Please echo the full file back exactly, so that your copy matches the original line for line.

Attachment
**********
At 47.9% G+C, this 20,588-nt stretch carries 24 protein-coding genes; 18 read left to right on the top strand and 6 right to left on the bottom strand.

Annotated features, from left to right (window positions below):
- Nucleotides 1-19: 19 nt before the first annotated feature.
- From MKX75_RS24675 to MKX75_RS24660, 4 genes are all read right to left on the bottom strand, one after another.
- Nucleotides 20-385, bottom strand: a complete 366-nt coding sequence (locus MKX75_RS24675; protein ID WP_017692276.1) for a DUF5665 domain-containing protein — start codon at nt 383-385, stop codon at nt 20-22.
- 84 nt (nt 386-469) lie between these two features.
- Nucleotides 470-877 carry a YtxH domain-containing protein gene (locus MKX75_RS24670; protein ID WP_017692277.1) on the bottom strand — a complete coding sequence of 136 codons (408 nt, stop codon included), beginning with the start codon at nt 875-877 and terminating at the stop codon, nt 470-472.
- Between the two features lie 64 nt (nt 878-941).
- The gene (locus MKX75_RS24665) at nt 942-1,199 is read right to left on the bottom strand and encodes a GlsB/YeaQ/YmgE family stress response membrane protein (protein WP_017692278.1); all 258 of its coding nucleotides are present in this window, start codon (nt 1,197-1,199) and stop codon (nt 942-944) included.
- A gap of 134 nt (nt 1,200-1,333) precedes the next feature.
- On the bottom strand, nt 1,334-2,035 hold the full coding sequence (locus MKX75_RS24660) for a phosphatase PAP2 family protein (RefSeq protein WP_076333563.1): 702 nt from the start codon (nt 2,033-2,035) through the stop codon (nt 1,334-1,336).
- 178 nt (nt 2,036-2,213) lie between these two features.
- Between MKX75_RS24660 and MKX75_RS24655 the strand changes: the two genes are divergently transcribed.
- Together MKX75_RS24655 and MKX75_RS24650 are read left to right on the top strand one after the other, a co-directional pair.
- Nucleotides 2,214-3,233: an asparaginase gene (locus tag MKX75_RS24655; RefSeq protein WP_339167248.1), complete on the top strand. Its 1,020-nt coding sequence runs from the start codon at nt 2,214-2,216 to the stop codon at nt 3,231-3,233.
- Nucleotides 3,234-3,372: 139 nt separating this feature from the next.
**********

At 47.9% G+C, this 20,588-nt stretch carries 24 protein-coding genes; 18 read left to right on the top strand and 6 right to left on the bottom strand.

Annotated features, from left to right (window positions below):
- Nucleotides 1-19: 19 nt before the first annotated feature.
- From MKX75_RS24675 to MKX75_RS24660, 4 genes are all read right to left on the bottom strand, one after another.
- Nucleotides 20-385, bottom strand: a complete 366-nt coding sequence (locus MKX75_RS24675; protein ID WP_017692276.1) for a DUF5665 domain-containing protein — start codon at nt 383-385, stop codon at nt 20-22.
- 84 nt (nt 386-469) lie between these two features.
- Nucleotides 470-877 carry a YtxH domain-containing protein gene (locus MKX75_RS24670; protein ID WP_017692277.1) on the bottom strand — a complete coding sequence of 136 codons (408 nt, stop codon included), beginning with the start codon at nt 875-877 and terminating at the stop codon, nt 470-472.
- Between the two features lie 64 nt (nt 878-941).
- The gene (locus MKX75_RS24665) at nt 942-1,199 is read right to left on the bottom strand and encodes a GlsB/YeaQ/YmgE family stress response membrane protein (protein WP_017692278.1); all 258 of its coding nucleotides are present in this window, start codon (nt 1,197-1,199) and stop codon (nt 942-944) included.
- A gap of 134 nt (nt 1,200-1,333) precedes the next feature.
- On the bottom strand, nt 1,334-2,035 hold the full coding sequence (locus MKX75_RS24660) for a phosphatase PAP2 family protein (RefSeq protein WP_076333563.1): 702 nt from the start codon (nt 2,033-2,035) through the stop codon (nt 1,334-1,336).
- 178 nt (nt 2,036-2,213) lie between these two features.
- Between MKX75_RS24660 and MKX75_RS24655 the strand changes: the two genes are divergently transcribed.
- Together MKX75_RS24655 and MKX75_RS24650 are read left to right on the top strand one after the other, a co-directional pair.
- Nucleotides 2,214-3,233: an asparaginase gene (locus tag MKX75_RS24655; RefSeq protein WP_339167248.1), complete on the top strand. Its 1,020-nt coding sequence runs from the start codon at nt 2,214-2,216 to the stop codon at nt 3,231-3,233.
- Nucleotides 3,234-3,372: 139 nt separating this feature from the next.